The start of the weekend was celebrated with friends, fun and intense flavours at Thali. Getting there early was a good idea – by 6.15pm we were seated and selecting wines, by 6.30pm the restaurant was full. Entranced and distracted by the authentic Indian décor and serving dishes stacked up at the open kitchen, I disciplined myself to look at the menu. Easy peasy when your only option is a tapas menu at R620 for two. I love being told what to do, so sat back and let them bring it on. Each of the four courses was more spectacular than the last, and we wound our way along the spice route of India with aplomb. I will not spoil it for you, make your way there and see yet again, why Liam Tomlin has house-full and does not take bookings. Sadly, I had no space for dessert and settled for a mint tea, good for my digestion and driving home.
A whistle-stop whirlwind overnight strip to Jozi for a meeting to tie up some really exciting expansion for the next JHP Gourmet Guide™ gave me an excuse to meet Chef Jack Coetzee at Urbanologi and to experience his talent for turning taps into small bites that pack big flavours. Accompanied by my cheffeur (someone who drives me around and eats with me!) who I have known since we were in our first food jobs many moons ago, we relished the energy of this precinct. Here Mad Giant brewery forms the foundation for a hot and happening spot. I asked Jack why he got into food, and his response was disarming – because his mother is a horrible cook! The eldest of four brothers from Zim, he went to boarding school, and the combination of their food and his mothers’ drove him into the kitchen. He got his dad to plant vegetables when he was a teenager, and changing his mind about becoming an architect, chose to go to Silwood Kitchens. He is experiential training stints at The Test Kitchen, La Colombe and Terroir meant that he was able to learn at the elbows of giants. Urbanologi opened in June 2016 and he joined in January this year. He likes to go against the grain and therefore loves the warehouse setting in the CBD.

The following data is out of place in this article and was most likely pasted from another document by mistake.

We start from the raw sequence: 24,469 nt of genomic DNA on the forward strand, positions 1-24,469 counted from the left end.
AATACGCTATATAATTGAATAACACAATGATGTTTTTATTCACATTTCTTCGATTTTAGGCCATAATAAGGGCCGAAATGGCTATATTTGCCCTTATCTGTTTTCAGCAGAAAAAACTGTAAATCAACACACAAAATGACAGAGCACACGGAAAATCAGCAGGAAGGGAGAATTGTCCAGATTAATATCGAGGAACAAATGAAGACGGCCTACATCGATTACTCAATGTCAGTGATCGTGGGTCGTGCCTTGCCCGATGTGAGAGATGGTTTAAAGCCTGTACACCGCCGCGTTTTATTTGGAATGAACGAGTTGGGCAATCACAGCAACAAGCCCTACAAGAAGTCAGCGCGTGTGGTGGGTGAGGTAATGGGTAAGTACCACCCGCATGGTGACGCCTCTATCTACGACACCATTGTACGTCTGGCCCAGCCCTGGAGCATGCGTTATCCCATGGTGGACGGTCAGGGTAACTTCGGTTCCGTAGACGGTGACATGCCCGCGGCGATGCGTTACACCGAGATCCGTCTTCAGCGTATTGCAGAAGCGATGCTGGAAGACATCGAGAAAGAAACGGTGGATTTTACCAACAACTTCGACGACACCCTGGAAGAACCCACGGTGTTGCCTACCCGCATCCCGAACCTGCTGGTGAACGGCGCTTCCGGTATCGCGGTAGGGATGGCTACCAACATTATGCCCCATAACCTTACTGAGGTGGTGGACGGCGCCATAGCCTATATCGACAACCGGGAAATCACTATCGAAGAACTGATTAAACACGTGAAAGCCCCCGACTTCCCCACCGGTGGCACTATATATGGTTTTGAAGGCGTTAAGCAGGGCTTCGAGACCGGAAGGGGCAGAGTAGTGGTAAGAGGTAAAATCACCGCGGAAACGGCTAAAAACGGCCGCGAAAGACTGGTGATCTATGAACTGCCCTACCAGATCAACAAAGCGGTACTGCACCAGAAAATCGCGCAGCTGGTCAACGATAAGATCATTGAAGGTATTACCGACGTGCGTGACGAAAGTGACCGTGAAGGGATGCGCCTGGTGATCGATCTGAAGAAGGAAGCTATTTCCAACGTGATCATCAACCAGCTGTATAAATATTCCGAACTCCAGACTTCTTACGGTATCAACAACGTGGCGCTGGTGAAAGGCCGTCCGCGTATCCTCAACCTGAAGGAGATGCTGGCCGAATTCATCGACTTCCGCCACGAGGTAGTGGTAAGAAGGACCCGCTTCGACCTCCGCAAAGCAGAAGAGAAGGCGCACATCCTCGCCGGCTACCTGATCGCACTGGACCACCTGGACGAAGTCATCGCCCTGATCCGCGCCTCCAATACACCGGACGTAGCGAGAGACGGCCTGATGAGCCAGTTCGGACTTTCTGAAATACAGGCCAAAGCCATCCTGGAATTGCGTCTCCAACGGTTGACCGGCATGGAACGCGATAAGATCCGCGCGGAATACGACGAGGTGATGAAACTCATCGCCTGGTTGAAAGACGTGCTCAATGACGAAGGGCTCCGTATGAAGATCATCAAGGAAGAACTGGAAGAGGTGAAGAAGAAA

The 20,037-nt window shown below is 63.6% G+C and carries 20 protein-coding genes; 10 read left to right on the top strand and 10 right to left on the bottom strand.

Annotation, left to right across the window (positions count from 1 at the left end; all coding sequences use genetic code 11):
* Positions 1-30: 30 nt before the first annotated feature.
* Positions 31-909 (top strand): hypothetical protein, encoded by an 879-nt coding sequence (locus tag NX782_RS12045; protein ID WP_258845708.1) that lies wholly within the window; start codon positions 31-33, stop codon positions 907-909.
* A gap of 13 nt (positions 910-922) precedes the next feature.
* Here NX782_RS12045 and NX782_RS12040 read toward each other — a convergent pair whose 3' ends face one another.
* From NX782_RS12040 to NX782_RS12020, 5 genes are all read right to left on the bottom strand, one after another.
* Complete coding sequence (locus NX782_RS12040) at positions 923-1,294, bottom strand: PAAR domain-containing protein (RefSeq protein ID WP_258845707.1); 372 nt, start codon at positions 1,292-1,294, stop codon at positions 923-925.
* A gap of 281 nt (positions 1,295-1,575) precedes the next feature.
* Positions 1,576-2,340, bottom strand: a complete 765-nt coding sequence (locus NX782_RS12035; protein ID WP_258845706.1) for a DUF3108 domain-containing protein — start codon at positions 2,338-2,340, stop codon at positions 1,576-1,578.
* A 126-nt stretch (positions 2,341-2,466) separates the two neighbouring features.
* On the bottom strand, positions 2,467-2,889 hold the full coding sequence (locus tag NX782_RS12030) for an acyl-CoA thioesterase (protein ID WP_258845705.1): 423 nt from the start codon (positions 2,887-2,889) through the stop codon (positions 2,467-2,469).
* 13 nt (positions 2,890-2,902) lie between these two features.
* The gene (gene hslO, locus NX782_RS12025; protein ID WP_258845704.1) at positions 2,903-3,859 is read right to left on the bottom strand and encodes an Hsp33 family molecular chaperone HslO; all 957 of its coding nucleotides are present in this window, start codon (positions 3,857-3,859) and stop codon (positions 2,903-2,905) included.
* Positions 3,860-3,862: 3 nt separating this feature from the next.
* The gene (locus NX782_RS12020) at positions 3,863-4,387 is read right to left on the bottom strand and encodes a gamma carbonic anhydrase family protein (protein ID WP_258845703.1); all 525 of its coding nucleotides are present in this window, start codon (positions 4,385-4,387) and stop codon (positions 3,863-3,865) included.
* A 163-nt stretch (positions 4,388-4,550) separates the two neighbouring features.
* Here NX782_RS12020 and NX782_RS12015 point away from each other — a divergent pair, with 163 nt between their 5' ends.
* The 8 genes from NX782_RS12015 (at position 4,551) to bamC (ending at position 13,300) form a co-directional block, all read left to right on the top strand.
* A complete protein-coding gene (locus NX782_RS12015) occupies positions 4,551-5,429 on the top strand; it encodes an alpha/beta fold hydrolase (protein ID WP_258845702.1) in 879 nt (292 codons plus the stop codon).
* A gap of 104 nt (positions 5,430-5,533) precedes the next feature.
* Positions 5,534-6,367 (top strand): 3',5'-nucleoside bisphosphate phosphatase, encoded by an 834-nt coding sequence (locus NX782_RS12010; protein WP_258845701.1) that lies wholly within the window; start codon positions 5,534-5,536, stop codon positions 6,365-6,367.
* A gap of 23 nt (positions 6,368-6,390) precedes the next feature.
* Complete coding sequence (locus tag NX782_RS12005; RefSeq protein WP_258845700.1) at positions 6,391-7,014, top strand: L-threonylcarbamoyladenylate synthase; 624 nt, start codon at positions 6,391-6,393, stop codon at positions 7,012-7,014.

Tapas for Jack is tiny plates with big flavours, and he relishes using lesser known ingredients like rump heart. Visiting the market for his vegetables, he uses what is fresh and in season, changing his menu as the seasons change. There is great harmony with the brewers in borrowing techniques. The four-course food and beer pairing is a must to diarise – called Ma Science – it happens on the first Tuesday of each season.
Sustainability is important to Jack – look carefully at the impressive menu and see that certain ingredients will be repeated, but used differently, often using ‘waste’ from one product to create another eg beetroot juice. He loves this cross-pollination. His favourite restaurants? Luke Dale-Roberts X Saxon, Marble or something quirkly preferably where there is live jazz, like Orbit. Our favourite dishes were the braaied broccoli and smoked gorgonzola, the beef fillet and aubergine tapenade, and his grande finale of the ginger malva with lime leaf ice cream and a sesame tuille.
Jack’s food is unapologetically South African with an Asian influence – flavours and techniques learnt from chefs he has worked with – and copious reading. “I love that food has the ability to make you feel like a child again” he says. Yes Jack, but only if your mother was a great cook!
That night, rather full from a delicious lunch, I shared a few North Indian dishes with my son at Ghazal in Bryanston, and carefully checked that he too is not stating that his interest in food is because his mom is lousy in the kitchen!